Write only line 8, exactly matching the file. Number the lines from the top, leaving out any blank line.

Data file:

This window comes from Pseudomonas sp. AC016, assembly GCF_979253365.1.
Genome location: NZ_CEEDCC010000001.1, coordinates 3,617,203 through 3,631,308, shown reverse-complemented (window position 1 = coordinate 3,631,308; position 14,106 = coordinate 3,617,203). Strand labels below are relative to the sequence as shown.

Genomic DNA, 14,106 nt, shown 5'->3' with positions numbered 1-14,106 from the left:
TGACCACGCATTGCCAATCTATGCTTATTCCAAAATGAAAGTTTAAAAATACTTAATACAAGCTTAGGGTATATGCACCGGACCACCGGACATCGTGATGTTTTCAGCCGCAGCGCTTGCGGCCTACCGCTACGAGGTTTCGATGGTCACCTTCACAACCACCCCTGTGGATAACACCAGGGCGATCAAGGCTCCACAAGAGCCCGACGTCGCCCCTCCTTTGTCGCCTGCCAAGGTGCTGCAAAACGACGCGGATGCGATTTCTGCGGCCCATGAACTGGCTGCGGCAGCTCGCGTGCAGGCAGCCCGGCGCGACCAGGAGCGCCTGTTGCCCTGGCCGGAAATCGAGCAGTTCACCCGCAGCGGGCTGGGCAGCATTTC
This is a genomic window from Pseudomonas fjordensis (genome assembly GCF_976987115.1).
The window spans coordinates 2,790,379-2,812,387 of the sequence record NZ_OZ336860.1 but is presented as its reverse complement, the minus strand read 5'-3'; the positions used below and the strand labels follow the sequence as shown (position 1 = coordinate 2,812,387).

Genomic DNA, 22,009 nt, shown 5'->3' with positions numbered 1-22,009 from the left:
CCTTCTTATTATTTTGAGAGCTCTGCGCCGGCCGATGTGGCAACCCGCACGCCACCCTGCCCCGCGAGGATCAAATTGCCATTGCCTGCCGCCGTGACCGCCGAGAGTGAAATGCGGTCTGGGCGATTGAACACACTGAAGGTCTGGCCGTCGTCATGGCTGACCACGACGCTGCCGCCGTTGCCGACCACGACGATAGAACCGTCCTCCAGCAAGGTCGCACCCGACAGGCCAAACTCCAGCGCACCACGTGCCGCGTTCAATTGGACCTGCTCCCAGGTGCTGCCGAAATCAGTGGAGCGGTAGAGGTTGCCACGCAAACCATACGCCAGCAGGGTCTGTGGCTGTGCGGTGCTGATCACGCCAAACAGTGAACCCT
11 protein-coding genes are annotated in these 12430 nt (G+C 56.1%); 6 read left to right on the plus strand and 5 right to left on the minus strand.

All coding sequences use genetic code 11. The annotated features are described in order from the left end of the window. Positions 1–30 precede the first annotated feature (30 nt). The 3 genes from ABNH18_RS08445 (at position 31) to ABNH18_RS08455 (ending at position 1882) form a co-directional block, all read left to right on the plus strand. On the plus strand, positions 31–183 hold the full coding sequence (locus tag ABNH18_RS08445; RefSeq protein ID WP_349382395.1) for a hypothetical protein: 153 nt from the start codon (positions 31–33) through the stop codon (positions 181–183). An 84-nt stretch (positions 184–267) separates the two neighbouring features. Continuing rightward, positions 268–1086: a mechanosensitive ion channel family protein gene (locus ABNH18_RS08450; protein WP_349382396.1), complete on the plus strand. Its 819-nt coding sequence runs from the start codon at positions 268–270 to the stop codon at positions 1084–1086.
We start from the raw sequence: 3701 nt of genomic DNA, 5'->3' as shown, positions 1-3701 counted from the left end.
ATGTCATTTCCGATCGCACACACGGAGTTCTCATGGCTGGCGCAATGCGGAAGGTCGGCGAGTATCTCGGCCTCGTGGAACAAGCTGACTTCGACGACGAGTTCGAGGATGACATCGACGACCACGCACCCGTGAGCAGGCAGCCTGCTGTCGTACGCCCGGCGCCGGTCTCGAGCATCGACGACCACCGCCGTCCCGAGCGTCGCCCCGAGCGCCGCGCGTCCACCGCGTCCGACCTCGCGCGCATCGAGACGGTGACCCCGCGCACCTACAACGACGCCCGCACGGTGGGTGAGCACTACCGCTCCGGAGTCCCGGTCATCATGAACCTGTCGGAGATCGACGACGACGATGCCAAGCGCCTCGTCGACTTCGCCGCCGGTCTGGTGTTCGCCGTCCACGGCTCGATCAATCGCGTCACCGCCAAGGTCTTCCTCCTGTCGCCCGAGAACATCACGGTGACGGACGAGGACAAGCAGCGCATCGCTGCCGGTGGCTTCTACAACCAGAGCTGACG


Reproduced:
CCTTCTTATTATTTTGAGAGCTCTGCGCCGGCCGATGTGGCAACCCGCACGCCACCCTGCCCCGCGAGGATCAAATTGCCATTGCCTGCCGCCGTGACCGCCGAGAGTGAAATGCGGTCTGGGCGATTGAACACACTGAAGGTCTGGCCGTCGTCATGGCTGACCACGACGCTGCCGCCGTTGCCGACCACGACGATAGAACCGTCCTCCAGCAAGGTCGCACCCGACAGGCCAAACTCCAGCGCACCACGTGCCGCGTTCAATTGGACCTGCTCCCAGGTGCTGCCGAAATCAGTGGAGCGGTAGAGGTTGCCACGCAAACCATACGCCAGCAGGGTCTGTGGCTGTGCGGTGCTGATCACGCCAAACAGTGAACCCT